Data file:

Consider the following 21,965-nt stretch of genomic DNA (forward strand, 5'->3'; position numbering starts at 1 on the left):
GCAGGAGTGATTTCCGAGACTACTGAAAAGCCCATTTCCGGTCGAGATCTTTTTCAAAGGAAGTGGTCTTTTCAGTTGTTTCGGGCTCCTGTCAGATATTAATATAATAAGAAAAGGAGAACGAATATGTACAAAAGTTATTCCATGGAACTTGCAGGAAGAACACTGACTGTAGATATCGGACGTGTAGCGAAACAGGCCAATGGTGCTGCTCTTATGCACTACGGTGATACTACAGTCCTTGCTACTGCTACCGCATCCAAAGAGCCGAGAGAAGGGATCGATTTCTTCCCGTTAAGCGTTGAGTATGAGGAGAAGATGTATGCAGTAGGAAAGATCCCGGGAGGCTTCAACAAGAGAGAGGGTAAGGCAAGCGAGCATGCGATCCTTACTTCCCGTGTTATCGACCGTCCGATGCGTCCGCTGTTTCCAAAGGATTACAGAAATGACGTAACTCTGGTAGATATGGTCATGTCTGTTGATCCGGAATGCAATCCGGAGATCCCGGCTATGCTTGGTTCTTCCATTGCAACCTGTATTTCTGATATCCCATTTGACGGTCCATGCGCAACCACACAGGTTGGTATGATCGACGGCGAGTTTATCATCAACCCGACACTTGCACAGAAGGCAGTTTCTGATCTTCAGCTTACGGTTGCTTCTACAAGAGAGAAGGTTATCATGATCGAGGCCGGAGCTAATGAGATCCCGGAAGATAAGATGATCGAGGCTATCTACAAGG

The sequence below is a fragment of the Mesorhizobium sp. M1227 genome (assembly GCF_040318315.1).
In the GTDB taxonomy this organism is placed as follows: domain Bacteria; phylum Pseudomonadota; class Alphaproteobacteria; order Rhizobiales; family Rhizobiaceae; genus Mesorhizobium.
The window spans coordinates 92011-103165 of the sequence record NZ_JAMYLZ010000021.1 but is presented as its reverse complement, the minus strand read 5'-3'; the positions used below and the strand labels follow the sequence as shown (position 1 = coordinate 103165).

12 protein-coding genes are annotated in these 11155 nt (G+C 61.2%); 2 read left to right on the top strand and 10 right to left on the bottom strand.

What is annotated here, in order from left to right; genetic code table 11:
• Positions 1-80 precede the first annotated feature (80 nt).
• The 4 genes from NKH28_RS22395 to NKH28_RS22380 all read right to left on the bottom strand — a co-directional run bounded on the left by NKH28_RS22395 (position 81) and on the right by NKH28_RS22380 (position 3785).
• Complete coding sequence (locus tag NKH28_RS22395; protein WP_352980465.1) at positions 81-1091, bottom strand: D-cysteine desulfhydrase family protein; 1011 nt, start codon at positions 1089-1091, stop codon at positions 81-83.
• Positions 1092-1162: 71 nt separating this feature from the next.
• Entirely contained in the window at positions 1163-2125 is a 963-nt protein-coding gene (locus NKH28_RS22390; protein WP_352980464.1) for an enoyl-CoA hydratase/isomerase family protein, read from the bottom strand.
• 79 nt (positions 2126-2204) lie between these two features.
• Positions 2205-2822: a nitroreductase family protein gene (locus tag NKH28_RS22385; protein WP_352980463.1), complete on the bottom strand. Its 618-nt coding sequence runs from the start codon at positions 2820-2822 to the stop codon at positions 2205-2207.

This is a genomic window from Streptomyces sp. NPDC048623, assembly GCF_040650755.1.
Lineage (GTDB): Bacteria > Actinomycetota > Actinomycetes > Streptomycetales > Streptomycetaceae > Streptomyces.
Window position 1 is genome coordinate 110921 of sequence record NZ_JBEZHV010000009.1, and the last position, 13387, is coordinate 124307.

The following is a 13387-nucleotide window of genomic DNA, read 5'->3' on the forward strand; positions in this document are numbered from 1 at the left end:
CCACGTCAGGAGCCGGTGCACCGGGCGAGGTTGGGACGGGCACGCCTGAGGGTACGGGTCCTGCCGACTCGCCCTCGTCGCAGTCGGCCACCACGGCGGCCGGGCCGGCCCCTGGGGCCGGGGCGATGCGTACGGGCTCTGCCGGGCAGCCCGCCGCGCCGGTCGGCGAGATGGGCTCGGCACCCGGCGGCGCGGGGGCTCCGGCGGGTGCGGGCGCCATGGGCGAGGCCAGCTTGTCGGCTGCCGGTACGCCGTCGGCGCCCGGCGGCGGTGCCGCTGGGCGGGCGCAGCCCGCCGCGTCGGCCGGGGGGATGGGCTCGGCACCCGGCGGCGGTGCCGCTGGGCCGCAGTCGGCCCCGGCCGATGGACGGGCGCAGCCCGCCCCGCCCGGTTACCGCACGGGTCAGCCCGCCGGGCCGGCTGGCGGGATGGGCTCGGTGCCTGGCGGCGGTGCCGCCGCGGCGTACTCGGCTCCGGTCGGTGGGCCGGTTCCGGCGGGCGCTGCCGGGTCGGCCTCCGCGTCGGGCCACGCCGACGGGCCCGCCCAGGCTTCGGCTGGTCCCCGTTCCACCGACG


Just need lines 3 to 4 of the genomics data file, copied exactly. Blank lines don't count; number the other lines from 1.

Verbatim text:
The sequence below is a fragment of the Mesorhizobium sp. M1227 genome (assembly GCF_040318315.1).
In the GTDB taxonomy this organism is placed as follows: domain Bacteria; phylum Pseudomonadota; class Alphaproteobacteria; order Rhizobiales; family Rhizobiaceae; genus Mesorhizobium.